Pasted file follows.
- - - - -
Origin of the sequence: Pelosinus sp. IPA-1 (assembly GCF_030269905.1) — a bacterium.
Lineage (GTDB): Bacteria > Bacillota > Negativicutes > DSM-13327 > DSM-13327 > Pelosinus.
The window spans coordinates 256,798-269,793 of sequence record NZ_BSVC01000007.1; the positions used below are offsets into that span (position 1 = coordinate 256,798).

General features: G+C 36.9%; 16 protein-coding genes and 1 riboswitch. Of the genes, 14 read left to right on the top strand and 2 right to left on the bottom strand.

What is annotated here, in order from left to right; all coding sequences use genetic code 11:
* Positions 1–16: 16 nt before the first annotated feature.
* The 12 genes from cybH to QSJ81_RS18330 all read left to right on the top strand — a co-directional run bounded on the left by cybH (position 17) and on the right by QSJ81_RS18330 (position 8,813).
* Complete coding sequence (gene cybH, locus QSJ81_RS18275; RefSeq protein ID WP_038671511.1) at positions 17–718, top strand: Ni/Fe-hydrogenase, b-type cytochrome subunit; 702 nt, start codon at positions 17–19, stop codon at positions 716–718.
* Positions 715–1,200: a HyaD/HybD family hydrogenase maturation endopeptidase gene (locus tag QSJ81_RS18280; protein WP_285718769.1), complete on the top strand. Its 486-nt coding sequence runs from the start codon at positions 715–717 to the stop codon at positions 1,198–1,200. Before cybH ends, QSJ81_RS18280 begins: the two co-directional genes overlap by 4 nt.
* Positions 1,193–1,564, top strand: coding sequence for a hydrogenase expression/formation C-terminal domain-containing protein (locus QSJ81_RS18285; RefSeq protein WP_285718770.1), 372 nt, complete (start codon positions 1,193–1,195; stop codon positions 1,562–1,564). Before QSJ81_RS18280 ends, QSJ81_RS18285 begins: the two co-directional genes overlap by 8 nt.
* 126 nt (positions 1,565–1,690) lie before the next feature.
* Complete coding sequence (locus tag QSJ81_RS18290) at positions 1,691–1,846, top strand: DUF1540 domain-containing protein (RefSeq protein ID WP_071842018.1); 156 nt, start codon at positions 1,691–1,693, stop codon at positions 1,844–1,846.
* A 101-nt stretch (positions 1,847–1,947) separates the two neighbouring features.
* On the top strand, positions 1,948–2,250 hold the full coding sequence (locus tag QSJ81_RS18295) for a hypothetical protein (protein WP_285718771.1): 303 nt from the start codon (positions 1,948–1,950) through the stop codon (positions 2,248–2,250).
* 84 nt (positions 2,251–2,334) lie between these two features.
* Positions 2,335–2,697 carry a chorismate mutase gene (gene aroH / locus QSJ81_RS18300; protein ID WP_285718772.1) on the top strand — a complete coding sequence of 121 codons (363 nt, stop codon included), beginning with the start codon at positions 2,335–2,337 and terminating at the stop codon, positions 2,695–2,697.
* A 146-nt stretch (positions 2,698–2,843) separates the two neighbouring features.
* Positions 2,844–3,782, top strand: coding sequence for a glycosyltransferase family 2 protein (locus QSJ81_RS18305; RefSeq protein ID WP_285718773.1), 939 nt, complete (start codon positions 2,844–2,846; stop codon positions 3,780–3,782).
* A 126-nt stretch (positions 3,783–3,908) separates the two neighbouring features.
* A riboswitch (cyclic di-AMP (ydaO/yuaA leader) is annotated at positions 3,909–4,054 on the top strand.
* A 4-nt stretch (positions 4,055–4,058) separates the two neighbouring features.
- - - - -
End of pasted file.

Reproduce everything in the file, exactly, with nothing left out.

Origin of the sequence: Pelosinus sp. IPA-1 (assembly GCF_030269905.1) — a bacterium.
Lineage (GTDB): Bacteria > Bacillota > Negativicutes > DSM-13327 > DSM-13327 > Pelosinus.
The window spans coordinates 256,798-269,793 of sequence record NZ_BSVC01000007.1; the positions used below are offsets into that span (position 1 = coordinate 256,798).

General features: G+C 36.9%; 16 protein-coding genes and 1 riboswitch. Of the genes, 14 read left to right on the top strand and 2 right to left on the bottom strand.

What is annotated here, in order from left to right; all coding sequences use genetic code 11:
* Positions 1–16: 16 nt before the first annotated feature.
* The 12 genes from cybH to QSJ81_RS18330 all read left to right on the top strand — a co-directional run bounded on the left by cybH (position 17) and on the right by QSJ81_RS18330 (position 8,813).
* Complete coding sequence (gene cybH, locus QSJ81_RS18275; RefSeq protein ID WP_038671511.1) at positions 17–718, top strand: Ni/Fe-hydrogenase, b-type cytochrome subunit; 702 nt, start codon at positions 17–19, stop codon at positions 716–718.
* Positions 715–1,200: a HyaD/HybD family hydrogenase maturation endopeptidase gene (locus tag QSJ81_RS18280; protein WP_285718769.1), complete on the top strand. Its 486-nt coding sequence runs from the start codon at positions 715–717 to the stop codon at positions 1,198–1,200. Before cybH ends, QSJ81_RS18280 begins: the two co-directional genes overlap by 4 nt.
* Positions 1,193–1,564, top strand: coding sequence for a hydrogenase expression/formation C-terminal domain-containing protein (locus QSJ81_RS18285; RefSeq protein WP_285718770.1), 372 nt, complete (start codon positions 1,193–1,195; stop codon positions 1,562–1,564). Before QSJ81_RS18280 ends, QSJ81_RS18285 begins: the two co-directional genes overlap by 8 nt.
* 126 nt (positions 1,565–1,690) lie before the next feature.
* Complete coding sequence (locus tag QSJ81_RS18290) at positions 1,691–1,846, top strand: DUF1540 domain-containing protein (RefSeq protein ID WP_071842018.1); 156 nt, start codon at positions 1,691–1,693, stop codon at positions 1,844–1,846.
* A 101-nt stretch (positions 1,847–1,947) separates the two neighbouring features.
* On the top strand, positions 1,948–2,250 hold the full coding sequence (locus tag QSJ81_RS18295) for a hypothetical protein (protein WP_285718771.1): 303 nt from the start codon (positions 1,948–1,950) through the stop codon (positions 2,248–2,250).
* 84 nt (positions 2,251–2,334) lie between these two features.
* Positions 2,335–2,697 carry a chorismate mutase gene (gene aroH / locus QSJ81_RS18300; protein ID WP_285718772.1) on the top strand — a complete coding sequence of 121 codons (363 nt, stop codon included), beginning with the start codon at positions 2,335–2,337 and terminating at the stop codon, positions 2,695–2,697.
* A 146-nt stretch (positions 2,698–2,843) separates the two neighbouring features.
* Positions 2,844–3,782, top strand: coding sequence for a glycosyltransferase family 2 protein (locus QSJ81_RS18305; RefSeq protein ID WP_285718773.1), 939 nt, complete (start codon positions 2,844–2,846; stop codon positions 3,780–3,782).
* A 126-nt stretch (positions 3,783–3,908) separates the two neighbouring features.
* A riboswitch (cyclic di-AMP (ydaO/yuaA leader) is annotated at positions 3,909–4,054 on the top strand.
* A 4-nt stretch (positions 4,055–4,058) separates the two neighbouring features.